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Pennington Court Nursing Home Requires improvement


Inspection carried out on 27 May 2021

During an inspection looking at part of the service

About the service

Pennington Court Nursing Home is a residential care home providing personal and nursing care to 47 people at the time of the inspection. The Registered Provider is registered to accommodate a maximum of 62 service users at Pennington Court Nursing Home. Attached to the building are eight extra care apartments each comprising of a bedroom with attached lounge, bathroom and kitchen area.

Pennington Court Nursing Home accommodates people over two floors. People who live in Ash require residential care. Willow provides support for people who require registered nurses to provide their care and treatment. People living in the extra care flats are provided with personal care support. Not everyone who used the housing with support service received personal care, although the contract provides for two hours support each day. CQC only inspects where people receive personal care. This is help with tasks related to personal hygiene and eating. Where they do, we also consider any wider social care provided.

People’s experience of using this service and what we found

The quality of care had deteriorated since our last inspection and this service was no longer considered to be providing outstanding care. Some care intervention records were incomplete and contained gaps to evidence care had been provided. Quality assurance processes had not highlighted or addressed issues to ensure improvements were made.

Some of the risks to people’s safety and wellbeing had not been recorded, to ensure actions were put in place to protect people from harm. Recorded risk reduction measures did not always show the necessary control measures were in place. Care plans often contained conflicting information, and information in people's rooms did not contain information about how to manage all of their clinical needs. We were not assured infection control measures were consistently managed in line with current best practice. Some communal areas required de-cluttering and deep cleaning.

Medicines were managed safely. Staff involved in handling medicines had received recent training around medicines and had their competencies assessed. The application of cream records was inconsistently recorded.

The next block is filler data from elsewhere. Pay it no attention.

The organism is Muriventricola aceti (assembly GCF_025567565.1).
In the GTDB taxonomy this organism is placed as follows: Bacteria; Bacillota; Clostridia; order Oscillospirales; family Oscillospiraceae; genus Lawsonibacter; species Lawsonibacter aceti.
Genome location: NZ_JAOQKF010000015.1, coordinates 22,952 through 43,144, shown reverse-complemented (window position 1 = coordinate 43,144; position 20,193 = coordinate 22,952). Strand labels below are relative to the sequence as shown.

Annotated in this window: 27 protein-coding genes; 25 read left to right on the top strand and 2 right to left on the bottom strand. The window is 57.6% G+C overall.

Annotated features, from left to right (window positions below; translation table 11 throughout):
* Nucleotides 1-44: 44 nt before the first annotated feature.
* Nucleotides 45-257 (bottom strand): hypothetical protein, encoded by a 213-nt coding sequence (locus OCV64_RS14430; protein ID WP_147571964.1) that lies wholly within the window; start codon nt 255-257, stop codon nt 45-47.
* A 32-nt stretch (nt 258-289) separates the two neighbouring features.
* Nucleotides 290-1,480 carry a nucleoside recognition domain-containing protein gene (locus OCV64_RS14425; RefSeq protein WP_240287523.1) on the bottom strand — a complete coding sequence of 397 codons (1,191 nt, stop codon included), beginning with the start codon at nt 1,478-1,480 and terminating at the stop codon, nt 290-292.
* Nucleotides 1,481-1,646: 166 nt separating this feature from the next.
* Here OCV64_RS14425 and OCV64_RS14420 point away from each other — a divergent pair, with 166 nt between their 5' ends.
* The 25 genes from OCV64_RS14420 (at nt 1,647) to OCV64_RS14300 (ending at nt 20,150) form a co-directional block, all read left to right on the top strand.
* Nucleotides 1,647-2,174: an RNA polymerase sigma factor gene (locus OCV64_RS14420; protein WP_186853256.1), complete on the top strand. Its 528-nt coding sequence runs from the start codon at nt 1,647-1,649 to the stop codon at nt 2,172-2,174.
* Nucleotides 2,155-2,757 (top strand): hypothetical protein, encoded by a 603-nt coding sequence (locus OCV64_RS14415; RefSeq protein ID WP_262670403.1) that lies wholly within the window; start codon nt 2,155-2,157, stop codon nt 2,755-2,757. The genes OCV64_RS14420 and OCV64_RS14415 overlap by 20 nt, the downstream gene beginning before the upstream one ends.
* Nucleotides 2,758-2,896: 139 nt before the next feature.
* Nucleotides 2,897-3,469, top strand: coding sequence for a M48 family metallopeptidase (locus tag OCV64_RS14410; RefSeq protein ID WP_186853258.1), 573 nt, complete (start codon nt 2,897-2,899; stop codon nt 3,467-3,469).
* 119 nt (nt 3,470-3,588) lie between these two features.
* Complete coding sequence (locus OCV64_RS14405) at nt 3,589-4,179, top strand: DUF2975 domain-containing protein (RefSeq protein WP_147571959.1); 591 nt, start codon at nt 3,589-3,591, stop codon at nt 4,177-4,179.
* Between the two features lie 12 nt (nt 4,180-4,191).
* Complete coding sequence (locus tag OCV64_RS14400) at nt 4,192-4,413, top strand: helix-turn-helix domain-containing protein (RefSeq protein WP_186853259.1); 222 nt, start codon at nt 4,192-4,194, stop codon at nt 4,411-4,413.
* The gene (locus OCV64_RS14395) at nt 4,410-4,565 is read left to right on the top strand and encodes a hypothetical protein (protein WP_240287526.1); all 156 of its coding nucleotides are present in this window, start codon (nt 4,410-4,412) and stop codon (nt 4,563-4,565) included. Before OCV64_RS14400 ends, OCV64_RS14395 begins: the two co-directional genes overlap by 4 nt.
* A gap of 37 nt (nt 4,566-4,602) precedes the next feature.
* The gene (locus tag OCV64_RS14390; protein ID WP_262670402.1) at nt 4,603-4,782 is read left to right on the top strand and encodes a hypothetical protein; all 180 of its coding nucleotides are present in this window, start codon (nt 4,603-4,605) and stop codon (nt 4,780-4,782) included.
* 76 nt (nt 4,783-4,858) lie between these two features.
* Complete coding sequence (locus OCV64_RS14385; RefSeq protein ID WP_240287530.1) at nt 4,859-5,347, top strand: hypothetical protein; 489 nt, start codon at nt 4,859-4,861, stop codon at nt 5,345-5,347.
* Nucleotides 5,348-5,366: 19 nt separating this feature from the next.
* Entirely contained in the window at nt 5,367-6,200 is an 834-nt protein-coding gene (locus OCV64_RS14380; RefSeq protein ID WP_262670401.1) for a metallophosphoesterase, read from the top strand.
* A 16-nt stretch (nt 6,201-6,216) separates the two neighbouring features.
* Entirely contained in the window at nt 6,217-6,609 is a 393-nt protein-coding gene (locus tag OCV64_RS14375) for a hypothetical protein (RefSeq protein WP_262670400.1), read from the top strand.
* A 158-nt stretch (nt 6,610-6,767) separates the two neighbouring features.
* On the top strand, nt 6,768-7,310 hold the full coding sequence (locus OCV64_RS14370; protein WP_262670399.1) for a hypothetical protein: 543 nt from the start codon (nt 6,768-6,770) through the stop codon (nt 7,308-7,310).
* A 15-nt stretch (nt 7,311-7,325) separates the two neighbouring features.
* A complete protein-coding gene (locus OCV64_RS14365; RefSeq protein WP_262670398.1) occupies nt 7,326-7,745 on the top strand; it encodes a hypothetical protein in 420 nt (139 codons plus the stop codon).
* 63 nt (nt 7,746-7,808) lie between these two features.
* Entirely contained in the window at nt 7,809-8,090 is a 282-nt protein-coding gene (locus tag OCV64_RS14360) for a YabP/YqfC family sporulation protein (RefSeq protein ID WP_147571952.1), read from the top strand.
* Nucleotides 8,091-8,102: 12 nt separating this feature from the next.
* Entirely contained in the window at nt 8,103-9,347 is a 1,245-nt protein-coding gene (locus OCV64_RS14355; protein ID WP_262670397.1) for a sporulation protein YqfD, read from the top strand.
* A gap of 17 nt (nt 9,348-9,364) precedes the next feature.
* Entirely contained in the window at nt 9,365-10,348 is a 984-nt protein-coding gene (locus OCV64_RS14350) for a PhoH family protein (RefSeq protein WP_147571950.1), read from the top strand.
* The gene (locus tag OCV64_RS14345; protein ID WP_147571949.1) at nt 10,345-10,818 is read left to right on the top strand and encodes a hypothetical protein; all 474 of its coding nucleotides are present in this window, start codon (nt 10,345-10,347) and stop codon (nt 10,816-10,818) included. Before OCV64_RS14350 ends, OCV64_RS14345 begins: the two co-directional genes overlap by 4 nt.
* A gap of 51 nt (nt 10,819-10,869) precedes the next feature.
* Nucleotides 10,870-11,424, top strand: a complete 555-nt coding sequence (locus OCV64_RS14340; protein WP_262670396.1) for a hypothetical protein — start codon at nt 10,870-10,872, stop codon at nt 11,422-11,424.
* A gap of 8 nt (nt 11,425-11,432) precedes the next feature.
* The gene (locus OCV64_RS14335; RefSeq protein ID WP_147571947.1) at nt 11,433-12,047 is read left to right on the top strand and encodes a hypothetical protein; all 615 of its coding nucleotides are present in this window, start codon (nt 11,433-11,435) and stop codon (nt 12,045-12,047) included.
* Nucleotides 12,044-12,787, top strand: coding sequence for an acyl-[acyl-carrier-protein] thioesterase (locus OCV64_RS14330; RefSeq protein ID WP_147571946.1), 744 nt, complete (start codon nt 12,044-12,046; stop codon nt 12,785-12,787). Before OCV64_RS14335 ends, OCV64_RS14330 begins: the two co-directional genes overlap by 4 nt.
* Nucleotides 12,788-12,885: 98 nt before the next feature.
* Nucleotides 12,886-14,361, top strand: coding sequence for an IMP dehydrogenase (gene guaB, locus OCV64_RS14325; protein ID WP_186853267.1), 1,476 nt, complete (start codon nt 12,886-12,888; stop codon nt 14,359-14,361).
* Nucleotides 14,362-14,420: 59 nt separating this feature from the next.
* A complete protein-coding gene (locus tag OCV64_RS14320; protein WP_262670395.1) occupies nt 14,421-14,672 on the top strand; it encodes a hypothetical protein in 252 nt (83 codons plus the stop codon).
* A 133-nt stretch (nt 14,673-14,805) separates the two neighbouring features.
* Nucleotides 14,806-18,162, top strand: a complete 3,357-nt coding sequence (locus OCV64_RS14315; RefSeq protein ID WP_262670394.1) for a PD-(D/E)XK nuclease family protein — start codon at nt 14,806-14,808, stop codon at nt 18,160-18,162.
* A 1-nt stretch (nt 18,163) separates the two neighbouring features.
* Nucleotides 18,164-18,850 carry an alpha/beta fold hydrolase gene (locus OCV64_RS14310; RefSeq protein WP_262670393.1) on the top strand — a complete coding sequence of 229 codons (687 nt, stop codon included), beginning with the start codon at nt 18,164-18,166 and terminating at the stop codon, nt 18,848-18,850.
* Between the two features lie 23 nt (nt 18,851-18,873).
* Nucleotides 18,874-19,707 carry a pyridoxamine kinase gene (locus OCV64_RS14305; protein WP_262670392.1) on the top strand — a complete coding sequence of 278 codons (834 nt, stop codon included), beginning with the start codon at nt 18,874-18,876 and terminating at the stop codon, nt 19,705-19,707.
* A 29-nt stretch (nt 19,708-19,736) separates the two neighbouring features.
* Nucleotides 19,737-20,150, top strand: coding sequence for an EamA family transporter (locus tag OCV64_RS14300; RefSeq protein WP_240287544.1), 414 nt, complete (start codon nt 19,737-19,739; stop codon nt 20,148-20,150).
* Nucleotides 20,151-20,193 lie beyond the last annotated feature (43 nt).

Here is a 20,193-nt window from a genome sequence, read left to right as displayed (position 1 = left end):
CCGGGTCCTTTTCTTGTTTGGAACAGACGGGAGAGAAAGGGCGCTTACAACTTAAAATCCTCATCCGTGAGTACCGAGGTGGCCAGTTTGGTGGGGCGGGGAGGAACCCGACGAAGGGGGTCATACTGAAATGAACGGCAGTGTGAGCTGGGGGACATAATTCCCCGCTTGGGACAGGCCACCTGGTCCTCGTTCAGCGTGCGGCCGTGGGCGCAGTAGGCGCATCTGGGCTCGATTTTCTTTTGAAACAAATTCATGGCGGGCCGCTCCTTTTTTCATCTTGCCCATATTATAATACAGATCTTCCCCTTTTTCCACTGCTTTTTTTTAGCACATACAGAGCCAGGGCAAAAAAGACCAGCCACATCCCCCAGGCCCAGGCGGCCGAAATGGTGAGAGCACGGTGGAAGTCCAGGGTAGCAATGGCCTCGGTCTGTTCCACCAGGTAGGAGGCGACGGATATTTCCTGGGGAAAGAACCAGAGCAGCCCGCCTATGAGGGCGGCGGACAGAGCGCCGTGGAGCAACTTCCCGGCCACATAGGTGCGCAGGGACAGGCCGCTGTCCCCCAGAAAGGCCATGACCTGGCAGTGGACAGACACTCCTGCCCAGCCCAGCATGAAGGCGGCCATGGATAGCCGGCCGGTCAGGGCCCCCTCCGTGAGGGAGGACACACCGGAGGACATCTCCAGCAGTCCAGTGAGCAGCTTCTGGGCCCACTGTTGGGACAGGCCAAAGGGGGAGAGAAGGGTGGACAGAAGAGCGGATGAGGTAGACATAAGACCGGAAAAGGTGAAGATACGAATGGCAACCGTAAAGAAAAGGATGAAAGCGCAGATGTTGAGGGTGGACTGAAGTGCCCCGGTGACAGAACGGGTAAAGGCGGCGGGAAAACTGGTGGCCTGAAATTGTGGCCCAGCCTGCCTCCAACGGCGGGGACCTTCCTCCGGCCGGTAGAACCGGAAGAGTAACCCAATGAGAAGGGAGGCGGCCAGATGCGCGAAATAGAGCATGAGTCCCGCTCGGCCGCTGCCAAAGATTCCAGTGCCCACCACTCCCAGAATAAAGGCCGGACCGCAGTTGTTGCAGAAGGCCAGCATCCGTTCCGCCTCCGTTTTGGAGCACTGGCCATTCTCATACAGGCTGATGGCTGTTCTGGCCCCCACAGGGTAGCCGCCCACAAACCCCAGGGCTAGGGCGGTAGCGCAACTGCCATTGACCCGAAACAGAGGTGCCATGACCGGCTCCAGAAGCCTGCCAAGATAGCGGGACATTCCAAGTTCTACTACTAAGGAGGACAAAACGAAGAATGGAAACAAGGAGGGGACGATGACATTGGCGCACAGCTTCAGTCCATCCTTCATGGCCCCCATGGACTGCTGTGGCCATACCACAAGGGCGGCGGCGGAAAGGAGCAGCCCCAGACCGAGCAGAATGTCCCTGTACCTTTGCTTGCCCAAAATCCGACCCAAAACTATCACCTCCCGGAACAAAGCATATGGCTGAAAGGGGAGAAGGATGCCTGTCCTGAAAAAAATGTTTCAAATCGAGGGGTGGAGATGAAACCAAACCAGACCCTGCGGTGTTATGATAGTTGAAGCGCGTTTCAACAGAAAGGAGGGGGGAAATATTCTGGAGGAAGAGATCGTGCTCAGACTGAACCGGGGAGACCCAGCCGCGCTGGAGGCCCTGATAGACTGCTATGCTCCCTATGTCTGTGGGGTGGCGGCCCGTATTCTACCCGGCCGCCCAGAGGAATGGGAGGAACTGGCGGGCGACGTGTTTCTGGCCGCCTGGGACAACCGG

Most people and their relatives told us they were safe at the home and people we spoke with told us they were happy living there. People were well groomed, and the hairdresser attended on both days of our inspection. We received positive feedback from the advanced nurse practitioner attached to the GP surgery. They told us the service was very proactive when a person’s needs had changed and obtained the services of the relevant health professionals.

For more details, please see the full report which is on the CQC website at

Rating at last inspection

The last rating for this service was Outstanding (Published 10 October 2018).

Why we inspected

The inspection was prompted in part due to concerns received about how the service managed complaints and in relation to end of life care. A decision was made for us to inspect and examine those risks. As a result, we undertook a focused inspection to review the key questions of safe, responsive and well-led only. Ratings from previous comprehensive inspections for those key questions not inspected against were used in calculating the overall rating at this inspection.

We looked at infection prevention and control measures under the Safe key question. We look at this in all care home inspections even if no concerns or risks have been identified. This is to provide assurance that the service can respond to COVID-19 and other infection outbreaks effectively.

The overall rating for the service has changed from outstanding to requires improvement. This is based on the findings at this inspection. We have found evidence that the provider needs to make improvement. Please see the safe, responsive and well-led sections of this full report. You can see what action we have asked the prov

Inspection carried out on 7 August 2018

During a routine inspection

This inspection took place on 7 and 13 August 2018 and was unannounced. At the time of our inspection, there were 47 people receiving both nursing care and residential care at the service.

At the last inspection in November 2015, we identified a breach of Regulation 12 of the Health and Social Care Act (Regulated Activities) Regulations 2014 Safe care and treatment. This was because equipment used to support people had not been subject to regular examination to ensure it remained safe to use. We asked the provider to complete an action plan to show what they would do and by when to improve the key question; ‘Is the service safe?’ to a rating of at least good.